Women & Hi Tech exists to change the landscape of women represented in STEM to be equally inclusive to all.
 

Board Profile - Linda Hicks

07/28/2020 7:01 AM | Anonymous

In our last profile of Linda Hicks, we shared the story of her career in chemical engineering, including that she was first inspired to become an engineer by her father, an electrical engineer. In high school, she got to visit Carnegie Mellon and learn about different types of engineering, solidifying her decision in a career. Today, it’s her commitment to sustain and grow the STEM talent pipeline of the future that has inspired her to become the President-Elect of Women & Hi Tech.

“We need diverse people—age, culture, race, religion—to make teams successful. But finding all those elements when the pool of candidates in a specific skill set isn’t very robust is difficult,” Hicks said. In addition to Women & Hi Tech, Hicks is a Board Member of other youth-oriented organizations like Techpoint Foundation for Youth and Every Girl Can STEM. Hicks’ passion is to get young people interested in pursuing STEM careers. “We have to solve the problem, not the symptom. The problem is that a lot of young people shy away from STEM, particularly when kids have had little to no exposure to all the possibilities and opportunities a path in STEM can offer. There’s a perception these careers are tough and there’s not enough education and support for students to feel capable of the challenge,” Hicks explained. “Once a student gets a taste of what’s possible, what they can create or achieve with some math or science, they can shift their paradigm to feeling empowered. Techpoint Foundation for Youth’s state robotics program is a great example of this. Students who have participated in this program have shared their excitement with me - that learning how to make a robot has made an impact for them by giving them confidence in their math and science capabilities. “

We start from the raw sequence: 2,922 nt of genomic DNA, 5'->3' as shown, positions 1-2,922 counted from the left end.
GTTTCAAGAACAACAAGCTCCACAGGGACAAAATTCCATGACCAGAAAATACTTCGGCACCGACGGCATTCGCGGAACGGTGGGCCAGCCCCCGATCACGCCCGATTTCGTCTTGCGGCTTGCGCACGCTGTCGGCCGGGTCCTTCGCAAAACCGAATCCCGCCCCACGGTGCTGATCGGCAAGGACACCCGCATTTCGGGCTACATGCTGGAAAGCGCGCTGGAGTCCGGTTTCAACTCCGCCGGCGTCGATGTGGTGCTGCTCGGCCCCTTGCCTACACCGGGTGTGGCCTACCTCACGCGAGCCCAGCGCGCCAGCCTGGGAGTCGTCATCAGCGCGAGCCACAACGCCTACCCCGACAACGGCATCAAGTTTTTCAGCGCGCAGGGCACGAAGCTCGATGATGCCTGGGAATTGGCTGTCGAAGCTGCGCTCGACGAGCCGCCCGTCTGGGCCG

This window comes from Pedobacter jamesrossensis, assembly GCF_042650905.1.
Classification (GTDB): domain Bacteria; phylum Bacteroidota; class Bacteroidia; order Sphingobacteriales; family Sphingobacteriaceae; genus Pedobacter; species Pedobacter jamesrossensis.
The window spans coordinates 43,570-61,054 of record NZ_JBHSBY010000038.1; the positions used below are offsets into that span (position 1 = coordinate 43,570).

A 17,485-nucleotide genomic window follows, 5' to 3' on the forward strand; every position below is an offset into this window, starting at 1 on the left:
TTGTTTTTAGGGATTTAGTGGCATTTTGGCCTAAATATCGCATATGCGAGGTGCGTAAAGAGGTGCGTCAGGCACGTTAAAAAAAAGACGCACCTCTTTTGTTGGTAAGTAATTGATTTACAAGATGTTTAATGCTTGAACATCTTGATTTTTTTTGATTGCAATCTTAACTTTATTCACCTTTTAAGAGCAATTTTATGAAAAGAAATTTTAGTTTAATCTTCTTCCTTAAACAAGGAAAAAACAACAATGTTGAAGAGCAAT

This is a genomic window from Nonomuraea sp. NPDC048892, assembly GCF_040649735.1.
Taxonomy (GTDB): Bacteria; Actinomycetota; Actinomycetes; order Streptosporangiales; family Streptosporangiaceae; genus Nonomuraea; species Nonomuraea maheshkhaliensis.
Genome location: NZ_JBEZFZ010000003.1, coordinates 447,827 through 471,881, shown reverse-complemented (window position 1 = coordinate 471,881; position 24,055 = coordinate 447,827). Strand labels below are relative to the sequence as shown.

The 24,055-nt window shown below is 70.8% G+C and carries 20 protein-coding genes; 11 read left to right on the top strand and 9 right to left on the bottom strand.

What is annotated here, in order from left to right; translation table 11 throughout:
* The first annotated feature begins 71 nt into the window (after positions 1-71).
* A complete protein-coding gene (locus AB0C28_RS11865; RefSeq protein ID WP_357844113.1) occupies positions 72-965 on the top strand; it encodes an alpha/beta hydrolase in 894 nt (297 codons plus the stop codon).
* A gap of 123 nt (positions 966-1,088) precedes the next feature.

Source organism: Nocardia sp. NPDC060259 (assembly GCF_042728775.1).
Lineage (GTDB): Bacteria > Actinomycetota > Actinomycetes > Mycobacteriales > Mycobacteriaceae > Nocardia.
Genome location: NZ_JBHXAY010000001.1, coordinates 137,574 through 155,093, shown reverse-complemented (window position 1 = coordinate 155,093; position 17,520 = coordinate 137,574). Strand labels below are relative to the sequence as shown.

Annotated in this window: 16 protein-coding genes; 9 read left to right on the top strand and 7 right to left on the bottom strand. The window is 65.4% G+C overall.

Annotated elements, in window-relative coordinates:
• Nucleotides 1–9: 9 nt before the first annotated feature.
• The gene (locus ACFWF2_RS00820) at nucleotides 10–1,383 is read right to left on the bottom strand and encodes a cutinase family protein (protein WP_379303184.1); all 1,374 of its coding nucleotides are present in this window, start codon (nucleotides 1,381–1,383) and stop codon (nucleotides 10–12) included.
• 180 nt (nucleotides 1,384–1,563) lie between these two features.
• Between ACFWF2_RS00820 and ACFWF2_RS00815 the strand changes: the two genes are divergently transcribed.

Linda was a member of Women & Hi Tech for five years before joining the Board of Directors. Since that time, she has served on the Board as the Executive Women’s Forum (EWF) Director for the past two years. “The more I met other women who came through the same trenches, the better I felt. Our organization is unique because we are all like-minded and tough, regardless of our specific academic or STEM backgrounds. We all keep pushing forward in work situations when a woman’s voice isn’t always that welcome. The value we bring to each other is helping each other persevere,”said Hicks.

Hicks plans to leverage her skills developing and implementing growth plans to help Women & Hi Tech execute on the next phase of its potential. “We continue to have a growth strategy because we know our messaging and mission is beneficial to women in STEM. We have collected feedback from our membership about our programming and the value it provides to our members, sponsors, partners and friends. We want to expand that value across Indiana and STEM, especially into science & engineering. We are exploring opportunities to do so,” she explained.

Feedback from our membership has revealed how Women & Hi Tech serves current professionals and future STEM talent alike. Hicks shared, “we know members find value in our network of diverse people that are here to support, encourage, and help give you a push to get to the next level, take a step out or step up, or speak up for yourself. We provide great professional development and opportunities to network. Anyone struggling with a difficult career situation and needs advice or is looking for a job and wanting to understand other career opportunities, can find someone in our organization who has shared that experience and can help.”

When asked about the future of Women & Hi Tech, Hicks said “sharing experiences and education is key for personal growth today, and to ensure STEM fields have diverse talent now and in the future. To grow today’s professionals and tomorrow’s workforce, it is important to get the message out that STEM jobs are achievable, challenging, and full of potential for everyone. With more focused education and outreach to our youth, our communities and our nation will be more self-sufficient in the technologies that matter to us.”

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